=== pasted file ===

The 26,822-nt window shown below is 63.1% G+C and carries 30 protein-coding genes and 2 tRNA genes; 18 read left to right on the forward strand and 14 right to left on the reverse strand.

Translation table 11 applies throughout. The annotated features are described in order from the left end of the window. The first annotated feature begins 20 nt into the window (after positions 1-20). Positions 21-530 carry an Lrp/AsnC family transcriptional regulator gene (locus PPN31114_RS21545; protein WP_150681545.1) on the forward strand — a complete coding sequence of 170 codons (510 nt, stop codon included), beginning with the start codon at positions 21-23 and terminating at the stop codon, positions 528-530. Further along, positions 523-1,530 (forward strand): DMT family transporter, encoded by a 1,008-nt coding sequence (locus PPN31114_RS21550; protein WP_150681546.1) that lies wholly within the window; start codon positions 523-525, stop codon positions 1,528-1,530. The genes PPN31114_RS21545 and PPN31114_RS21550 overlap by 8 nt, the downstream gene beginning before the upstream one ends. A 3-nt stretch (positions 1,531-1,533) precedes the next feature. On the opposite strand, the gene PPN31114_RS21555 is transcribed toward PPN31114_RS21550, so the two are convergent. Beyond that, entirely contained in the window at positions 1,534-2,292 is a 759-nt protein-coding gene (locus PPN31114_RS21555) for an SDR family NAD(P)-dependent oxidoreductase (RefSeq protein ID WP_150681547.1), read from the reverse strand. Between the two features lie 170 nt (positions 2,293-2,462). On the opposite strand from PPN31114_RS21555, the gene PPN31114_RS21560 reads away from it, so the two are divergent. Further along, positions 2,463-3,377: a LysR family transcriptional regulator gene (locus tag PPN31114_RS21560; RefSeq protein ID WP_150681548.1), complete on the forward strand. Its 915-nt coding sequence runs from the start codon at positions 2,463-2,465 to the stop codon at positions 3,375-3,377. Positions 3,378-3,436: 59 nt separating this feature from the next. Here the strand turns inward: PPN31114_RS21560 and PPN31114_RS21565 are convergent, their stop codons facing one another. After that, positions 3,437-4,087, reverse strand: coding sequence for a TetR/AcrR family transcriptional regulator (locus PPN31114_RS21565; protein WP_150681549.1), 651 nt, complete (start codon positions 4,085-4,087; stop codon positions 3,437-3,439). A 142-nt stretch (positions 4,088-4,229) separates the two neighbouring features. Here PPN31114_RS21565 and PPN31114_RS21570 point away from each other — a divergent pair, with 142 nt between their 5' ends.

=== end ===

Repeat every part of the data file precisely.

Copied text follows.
The 26,822-nt window shown below is 63.1% G+C and carries 30 protein-coding genes and 2 tRNA genes; 18 read left to right on the forward strand and 14 right to left on the reverse strand.

Translation table 11 applies throughout. The annotated features are described in order from the left end of the window. The first annotated feature begins 20 nt into the window (after positions 1-20). Positions 21-530 carry an Lrp/AsnC family transcriptional regulator gene (locus PPN31114_RS21545; protein WP_150681545.1) on the forward strand — a complete coding sequence of 170 codons (510 nt, stop codon included), beginning with the start codon at positions 21-23 and terminating at the stop codon, positions 528-530. Further along, positions 523-1,530 (forward strand): DMT family transporter, encoded by a 1,008-nt coding sequence (locus PPN31114_RS21550; protein WP_150681546.1) that lies wholly within the window; start codon positions 523-525, stop codon positions 1,528-1,530. The genes PPN31114_RS21545 and PPN31114_RS21550 overlap by 8 nt, the downstream gene beginning before the upstream one ends. A 3-nt stretch (positions 1,531-1,533) precedes the next feature. On the opposite strand, the gene PPN31114_RS21555 is transcribed toward PPN31114_RS21550, so the two are convergent. Beyond that, entirely contained in the window at positions 1,534-2,292 is a 759-nt protein-coding gene (locus PPN31114_RS21555) for an SDR family NAD(P)-dependent oxidoreductase (RefSeq protein ID WP_150681547.1), read from the reverse strand. Between the two features lie 170 nt (positions 2,293-2,462). On the opposite strand from PPN31114_RS21555, the gene PPN31114_RS21560 reads away from it, so the two are divergent. Further along, positions 2,463-3,377: a LysR family transcriptional regulator gene (locus tag PPN31114_RS21560; RefSeq protein ID WP_150681548.1), complete on the forward strand. Its 915-nt coding sequence runs from the start codon at positions 2,463-2,465 to the stop codon at positions 3,375-3,377. Positions 3,378-3,436: 59 nt separating this feature from the next. Here the strand turns inward: PPN31114_RS21560 and PPN31114_RS21565 are convergent, their stop codons facing one another. After that, positions 3,437-4,087, reverse strand: coding sequence for a TetR/AcrR family transcriptional regulator (locus PPN31114_RS21565; protein WP_150681549.1), 651 nt, complete (start codon positions 4,085-4,087; stop codon positions 3,437-3,439). A 142-nt stretch (positions 4,088-4,229) separates the two neighbouring features. Here PPN31114_RS21565 and PPN31114_RS21570 point away from each other — a divergent pair, with 142 nt between their 5' ends.